Proposed changes to Controlled Substance Act aim to restore veterinarians' mobility

Veterinarians needing to take their show on the road have had their tires flattened by the Controlled Substances Act (CSA), but they could soon regain their mobility if Congress passes the recently introduced Veterinary Medicine Mobility Act of 2013 (H.R. 1528).

The bill - introduced by U.S. Reps. Kurt Schrader (D-Ore.) and Ted Yoho (R-Fla.) - will legally permit veterinarians to take controlled substances outside of their registered locations for the purposes of pain management, anesthesia, and euthanasia, according to an AVMA news release.

The AVMA reported that its Governmental Relations Division has been hard at work in its effort to amend the CSA so that veterinarians will be free to treat patients in geographically dispersed locations.

"As Congressmen Schrader and Yoho can attest, being a veterinarian does not start and stop within the walls of the veterinary clinic. Animals come in all shapes and sizes, and live and roam in a variety of settings," said Dr. Mark Lutschaunig, director of AVMA's Governmental Relations Division. "To provide complete care for their animal patients, veterinarians must have the ability to transport the medications they need beyond their brick-and-mortar clinics. On behalf of the U.S. veterinary profession, we are pleased to see this legislation introduced and we encourage Congress to pass it quickly for the health and welfare of the nation's animals, to safeguard public safety and to protect the nation's food supply."

According to the AVMA, the current language in the CSA makes it difficult for veterinarians who need to venture outside of their registered locations to treat diverse species. The AVMA raised several examples of situations where veterinarians may need to bring controlled substances to an outside location, including:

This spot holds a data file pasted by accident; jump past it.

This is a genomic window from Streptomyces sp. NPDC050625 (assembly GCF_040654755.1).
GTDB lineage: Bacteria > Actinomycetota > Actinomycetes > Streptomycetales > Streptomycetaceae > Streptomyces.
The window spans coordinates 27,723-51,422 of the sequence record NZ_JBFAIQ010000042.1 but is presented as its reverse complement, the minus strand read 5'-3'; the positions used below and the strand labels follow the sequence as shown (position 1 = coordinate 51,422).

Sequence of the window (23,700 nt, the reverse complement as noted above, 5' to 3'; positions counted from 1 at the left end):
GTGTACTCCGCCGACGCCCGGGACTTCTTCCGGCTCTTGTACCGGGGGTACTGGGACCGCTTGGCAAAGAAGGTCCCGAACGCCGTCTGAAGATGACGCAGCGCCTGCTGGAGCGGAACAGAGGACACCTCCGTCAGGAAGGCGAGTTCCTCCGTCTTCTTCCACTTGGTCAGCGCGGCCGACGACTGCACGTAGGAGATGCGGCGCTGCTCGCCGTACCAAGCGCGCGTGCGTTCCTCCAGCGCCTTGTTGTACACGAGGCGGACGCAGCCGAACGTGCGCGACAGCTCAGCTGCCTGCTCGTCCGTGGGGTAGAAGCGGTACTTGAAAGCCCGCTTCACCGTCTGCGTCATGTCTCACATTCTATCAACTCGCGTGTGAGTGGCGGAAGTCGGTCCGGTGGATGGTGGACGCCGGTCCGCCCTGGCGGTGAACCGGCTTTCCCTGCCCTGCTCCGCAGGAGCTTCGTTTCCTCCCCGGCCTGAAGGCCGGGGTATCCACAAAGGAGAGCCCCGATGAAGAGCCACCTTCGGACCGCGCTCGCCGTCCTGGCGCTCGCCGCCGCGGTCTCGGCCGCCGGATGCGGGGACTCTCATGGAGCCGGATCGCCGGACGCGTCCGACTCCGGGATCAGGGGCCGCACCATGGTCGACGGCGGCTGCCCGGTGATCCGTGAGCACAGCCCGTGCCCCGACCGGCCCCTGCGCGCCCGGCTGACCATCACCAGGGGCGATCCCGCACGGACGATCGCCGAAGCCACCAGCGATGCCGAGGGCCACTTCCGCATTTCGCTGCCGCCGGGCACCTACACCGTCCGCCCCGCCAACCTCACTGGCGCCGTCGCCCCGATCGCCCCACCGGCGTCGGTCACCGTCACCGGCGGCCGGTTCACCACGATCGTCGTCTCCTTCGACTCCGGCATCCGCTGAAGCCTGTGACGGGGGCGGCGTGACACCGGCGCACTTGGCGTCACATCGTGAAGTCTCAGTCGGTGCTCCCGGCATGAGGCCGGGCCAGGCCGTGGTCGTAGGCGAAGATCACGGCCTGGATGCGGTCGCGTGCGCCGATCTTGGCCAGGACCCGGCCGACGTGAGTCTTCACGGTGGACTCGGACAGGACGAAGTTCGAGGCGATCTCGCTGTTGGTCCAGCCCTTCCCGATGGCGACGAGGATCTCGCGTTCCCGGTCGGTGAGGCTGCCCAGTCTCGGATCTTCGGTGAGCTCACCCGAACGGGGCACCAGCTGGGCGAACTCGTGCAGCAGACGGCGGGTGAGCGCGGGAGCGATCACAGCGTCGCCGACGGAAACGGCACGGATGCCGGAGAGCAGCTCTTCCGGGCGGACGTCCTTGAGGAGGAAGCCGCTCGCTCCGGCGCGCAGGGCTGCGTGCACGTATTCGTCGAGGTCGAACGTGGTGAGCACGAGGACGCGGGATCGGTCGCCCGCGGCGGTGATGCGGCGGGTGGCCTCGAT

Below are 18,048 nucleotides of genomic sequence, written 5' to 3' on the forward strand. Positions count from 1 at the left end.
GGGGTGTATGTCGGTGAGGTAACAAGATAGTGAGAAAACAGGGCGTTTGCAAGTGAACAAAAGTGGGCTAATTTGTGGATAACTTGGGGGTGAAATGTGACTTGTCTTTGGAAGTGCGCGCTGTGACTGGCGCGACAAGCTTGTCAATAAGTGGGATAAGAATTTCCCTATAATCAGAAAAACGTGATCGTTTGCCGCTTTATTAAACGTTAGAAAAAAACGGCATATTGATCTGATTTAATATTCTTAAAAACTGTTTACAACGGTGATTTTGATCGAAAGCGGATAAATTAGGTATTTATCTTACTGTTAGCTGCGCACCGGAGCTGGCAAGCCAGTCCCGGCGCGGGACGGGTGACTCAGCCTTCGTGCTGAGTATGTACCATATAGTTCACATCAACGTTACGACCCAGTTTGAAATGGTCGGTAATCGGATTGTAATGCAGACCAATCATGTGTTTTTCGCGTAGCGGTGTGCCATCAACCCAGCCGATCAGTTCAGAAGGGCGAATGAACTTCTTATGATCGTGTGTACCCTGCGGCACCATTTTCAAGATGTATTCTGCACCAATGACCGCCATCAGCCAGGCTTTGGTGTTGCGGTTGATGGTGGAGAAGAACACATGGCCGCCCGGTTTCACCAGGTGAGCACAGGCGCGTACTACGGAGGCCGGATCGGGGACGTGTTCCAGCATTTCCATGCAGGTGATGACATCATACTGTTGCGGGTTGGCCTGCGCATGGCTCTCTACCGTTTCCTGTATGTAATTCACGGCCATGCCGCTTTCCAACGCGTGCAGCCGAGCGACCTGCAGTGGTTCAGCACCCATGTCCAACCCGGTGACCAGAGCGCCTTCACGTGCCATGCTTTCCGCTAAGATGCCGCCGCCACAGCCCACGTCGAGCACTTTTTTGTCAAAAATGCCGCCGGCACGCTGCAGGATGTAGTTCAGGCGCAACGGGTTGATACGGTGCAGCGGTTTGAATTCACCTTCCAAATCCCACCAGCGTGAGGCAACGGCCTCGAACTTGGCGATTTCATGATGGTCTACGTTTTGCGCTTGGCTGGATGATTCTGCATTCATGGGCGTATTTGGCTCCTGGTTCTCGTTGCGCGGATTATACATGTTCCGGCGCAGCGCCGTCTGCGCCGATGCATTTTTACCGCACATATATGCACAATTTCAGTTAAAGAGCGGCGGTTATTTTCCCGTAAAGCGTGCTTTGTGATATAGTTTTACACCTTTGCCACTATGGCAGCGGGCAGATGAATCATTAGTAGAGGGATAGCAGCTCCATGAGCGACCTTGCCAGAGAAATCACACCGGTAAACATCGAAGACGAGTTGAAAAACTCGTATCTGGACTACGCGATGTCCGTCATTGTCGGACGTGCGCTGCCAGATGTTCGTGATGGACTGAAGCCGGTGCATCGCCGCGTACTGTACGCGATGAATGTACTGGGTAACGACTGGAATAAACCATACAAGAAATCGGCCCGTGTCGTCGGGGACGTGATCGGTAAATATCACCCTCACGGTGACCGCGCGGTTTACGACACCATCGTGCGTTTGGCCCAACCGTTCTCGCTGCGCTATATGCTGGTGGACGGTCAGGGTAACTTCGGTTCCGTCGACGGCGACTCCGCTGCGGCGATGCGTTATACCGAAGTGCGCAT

• In rural areas where it is not possible to bring large animals or livestock to veterinary clinics or hospitals.
  • In emergency situations where veterinarians must care for an animal onsite.
  • When helping to remove, rescue, or translocate dangerous wildlife and other wild animals.
  • When conducting house calls or operating mobile veterinary clinics.
  • When conducting field research and disease control efforts outside of their principal places of business.

The effort has garnered substantial support from the veterinary community, as evidenced by the more than 110 U.S. veterinary medical organizations and associations that have signed a statement of support for the Veterinary Medicine Mobility Act.

Rep. Yoho said he is urging the government to discard the bureaucratic red tape so veterinarians can more easily travel to their patients when necessary.

"Veterinarians protect public health and keep our food supply the best and safest in the world. This is another example of a well-intentioned regulation getting in the way of highly trained professionals trying to do their jobs efficiently," Yoho said. "Veterinarians like us must be able to travel to treat animals, and in emergency cases, any veterinarian should be able to get to the animal - and the community - in need. The government should facilitate this important work and not allow it to be debilitated with bureaucracy." 

Additional resources

The AVMA is encouraging veterinarians to take action by voicing their opinions to Congress about the need for changes to the CSA. Visit the AVMA Legislation Center to learn more.

The organization has also created an infographic explaining the need for veterinarians to use controlled substances in various settings.

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